Canada’s economy is uncertain. Overall, businesses are not investing as much as expected, but more jobs are being created than predicted. In the beginning of 2023, there were improvements in supply chains, which led to increased exports in the auto and agriculture sectors. However, if the US economy slows down as expected, it would negatively affect Canadian exports for the rest of 2023. Globally, central banks remain worried about inflation, so some regions may raise interest rates to reduce global economic demand. The Bank of Canada forecasts that Canadian economic growth will be 1.4% in 2023 and 1.3% in 2024.
Canada’s unemployment rate has remained steady at 5% since December 2022, which is historically low. However, there are still over one million people actively looking for work and another 400,000 who would like to work but are not currently searching for jobs due to various reasons. The number of job vacancies reported to Statistics Canada has decreased from over a million in the second quarter of 2022 to 855,000 in the fourth quarter. This means there is still a strong demand for workers, which gives workers more bargaining power.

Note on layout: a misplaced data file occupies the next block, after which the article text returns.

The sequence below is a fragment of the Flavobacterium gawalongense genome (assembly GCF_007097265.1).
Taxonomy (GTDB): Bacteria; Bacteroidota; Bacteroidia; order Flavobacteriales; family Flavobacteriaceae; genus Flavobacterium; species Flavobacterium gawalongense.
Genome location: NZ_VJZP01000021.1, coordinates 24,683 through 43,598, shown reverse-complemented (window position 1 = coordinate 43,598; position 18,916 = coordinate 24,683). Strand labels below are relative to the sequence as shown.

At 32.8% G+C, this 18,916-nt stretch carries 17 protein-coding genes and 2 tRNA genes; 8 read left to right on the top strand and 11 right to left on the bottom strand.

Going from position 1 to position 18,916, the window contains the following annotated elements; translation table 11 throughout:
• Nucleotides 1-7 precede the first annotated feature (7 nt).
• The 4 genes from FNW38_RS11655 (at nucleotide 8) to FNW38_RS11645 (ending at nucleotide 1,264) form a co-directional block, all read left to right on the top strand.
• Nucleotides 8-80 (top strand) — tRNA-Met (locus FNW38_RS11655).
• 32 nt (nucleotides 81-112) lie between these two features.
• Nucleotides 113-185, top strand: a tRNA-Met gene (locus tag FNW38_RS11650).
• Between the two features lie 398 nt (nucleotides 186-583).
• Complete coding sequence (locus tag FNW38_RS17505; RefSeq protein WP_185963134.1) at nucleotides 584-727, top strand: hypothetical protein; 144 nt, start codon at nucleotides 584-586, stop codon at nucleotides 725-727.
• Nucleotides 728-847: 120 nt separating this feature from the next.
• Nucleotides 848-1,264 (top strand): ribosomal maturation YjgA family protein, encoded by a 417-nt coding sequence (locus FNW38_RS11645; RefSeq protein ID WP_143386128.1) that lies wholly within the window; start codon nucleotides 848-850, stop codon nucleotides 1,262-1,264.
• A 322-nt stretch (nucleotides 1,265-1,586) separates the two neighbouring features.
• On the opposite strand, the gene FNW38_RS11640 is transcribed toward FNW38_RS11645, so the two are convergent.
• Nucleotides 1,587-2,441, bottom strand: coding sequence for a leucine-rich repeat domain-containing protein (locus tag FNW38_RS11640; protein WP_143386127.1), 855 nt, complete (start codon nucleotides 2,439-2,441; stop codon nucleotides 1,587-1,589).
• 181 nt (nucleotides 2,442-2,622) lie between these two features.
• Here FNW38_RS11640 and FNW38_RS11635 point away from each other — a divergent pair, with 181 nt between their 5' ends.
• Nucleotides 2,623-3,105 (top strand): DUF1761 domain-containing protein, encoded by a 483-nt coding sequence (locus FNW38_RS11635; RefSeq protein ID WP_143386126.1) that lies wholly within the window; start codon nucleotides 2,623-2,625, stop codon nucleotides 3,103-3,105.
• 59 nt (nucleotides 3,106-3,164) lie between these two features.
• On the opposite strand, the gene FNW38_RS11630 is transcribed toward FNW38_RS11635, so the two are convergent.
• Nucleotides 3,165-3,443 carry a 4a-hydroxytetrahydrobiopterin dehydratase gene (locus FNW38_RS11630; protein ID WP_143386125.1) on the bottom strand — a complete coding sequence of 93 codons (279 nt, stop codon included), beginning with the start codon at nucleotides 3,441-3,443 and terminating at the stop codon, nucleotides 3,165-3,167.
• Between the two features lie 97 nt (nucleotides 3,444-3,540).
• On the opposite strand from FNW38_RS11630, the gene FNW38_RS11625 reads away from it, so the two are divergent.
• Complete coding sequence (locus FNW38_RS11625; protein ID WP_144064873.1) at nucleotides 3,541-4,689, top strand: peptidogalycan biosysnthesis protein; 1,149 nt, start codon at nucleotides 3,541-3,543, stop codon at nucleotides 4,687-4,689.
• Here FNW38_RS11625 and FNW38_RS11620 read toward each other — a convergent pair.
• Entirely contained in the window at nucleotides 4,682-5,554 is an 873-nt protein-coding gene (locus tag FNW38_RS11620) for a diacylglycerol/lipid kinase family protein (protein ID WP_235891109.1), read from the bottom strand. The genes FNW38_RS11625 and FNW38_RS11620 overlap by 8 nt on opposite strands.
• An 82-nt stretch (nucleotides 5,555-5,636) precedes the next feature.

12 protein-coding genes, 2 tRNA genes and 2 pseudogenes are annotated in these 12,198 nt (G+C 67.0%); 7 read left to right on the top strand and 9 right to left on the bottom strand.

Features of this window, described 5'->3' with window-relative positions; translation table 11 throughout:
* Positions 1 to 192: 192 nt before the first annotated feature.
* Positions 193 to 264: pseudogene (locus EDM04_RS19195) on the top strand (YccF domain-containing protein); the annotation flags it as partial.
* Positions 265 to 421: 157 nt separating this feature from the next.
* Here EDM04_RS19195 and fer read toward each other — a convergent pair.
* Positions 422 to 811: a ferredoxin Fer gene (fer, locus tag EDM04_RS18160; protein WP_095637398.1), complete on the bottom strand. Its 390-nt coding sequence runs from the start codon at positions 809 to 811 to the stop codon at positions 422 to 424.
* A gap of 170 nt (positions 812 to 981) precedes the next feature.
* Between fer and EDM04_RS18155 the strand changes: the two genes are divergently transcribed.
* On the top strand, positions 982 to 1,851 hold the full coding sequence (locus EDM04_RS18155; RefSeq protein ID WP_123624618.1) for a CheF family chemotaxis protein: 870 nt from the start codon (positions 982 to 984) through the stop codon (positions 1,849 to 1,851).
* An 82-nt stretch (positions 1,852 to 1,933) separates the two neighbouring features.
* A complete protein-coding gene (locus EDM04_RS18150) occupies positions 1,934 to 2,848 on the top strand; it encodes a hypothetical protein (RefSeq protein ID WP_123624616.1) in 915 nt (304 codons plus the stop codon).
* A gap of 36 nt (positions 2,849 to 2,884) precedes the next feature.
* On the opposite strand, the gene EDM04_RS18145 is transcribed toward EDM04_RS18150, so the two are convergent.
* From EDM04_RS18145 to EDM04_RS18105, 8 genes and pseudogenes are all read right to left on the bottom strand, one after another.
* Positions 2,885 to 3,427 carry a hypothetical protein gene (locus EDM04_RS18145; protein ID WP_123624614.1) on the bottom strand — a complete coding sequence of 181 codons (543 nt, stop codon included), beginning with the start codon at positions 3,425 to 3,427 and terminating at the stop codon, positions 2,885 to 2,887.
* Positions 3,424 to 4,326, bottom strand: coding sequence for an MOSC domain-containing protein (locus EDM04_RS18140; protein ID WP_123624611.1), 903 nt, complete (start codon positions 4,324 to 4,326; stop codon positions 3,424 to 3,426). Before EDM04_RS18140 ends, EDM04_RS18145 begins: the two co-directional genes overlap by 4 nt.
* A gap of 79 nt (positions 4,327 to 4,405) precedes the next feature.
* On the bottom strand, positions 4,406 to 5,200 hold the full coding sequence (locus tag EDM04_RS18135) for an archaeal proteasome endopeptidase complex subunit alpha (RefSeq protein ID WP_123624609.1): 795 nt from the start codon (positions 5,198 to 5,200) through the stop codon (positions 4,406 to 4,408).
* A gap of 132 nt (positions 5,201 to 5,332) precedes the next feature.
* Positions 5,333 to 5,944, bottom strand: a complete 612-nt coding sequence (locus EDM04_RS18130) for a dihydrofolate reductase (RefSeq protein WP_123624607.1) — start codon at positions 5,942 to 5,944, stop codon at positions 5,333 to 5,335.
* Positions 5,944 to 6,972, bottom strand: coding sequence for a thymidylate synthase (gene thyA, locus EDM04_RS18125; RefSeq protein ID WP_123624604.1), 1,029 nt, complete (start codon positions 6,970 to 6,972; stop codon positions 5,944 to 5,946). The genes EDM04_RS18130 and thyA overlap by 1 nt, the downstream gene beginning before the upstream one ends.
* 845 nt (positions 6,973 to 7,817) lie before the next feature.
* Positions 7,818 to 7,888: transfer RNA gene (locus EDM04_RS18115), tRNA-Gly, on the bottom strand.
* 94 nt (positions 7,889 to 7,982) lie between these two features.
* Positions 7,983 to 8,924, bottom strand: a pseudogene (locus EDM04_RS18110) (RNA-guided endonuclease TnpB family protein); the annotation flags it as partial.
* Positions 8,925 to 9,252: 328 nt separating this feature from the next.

Statistics Canada uses two sources to estimate wages each month: the Labour Force Survey (LFS) and the Survey of Employment, Payroll, and Hours (SEPH). According to LFS data, wages have been increasing by around 5% year over year, while SEPH data shows a slower increase of about 4%. In major collective agreements involving more than 500 people, wage adjustments are lower. The average first year adjustment is 1.9%, and the average annual adjustment is 2.8% for agreements ratified in the first quarter of 2023.
The consumer price index (CPI), which measures changes in the cost of goods and services, rose by 4.4% in April compared to the previous year. This is a slight increase compared to 4.3% in March, but still much lower than the 5.2% rise in February. Costs for food and shelter remain high. The Bank of Canada expects the CPI to drop to 3% by the middle of 2023 and return to 2% by the end of 2024.
The Bank of Canada raised interest rates from 0.25% in January 2022 to 4.5% in January 2023 and has kept them steady since then. They have stated that they are ready to increase rates further if necessary to achieve their target inflation rate of 2%.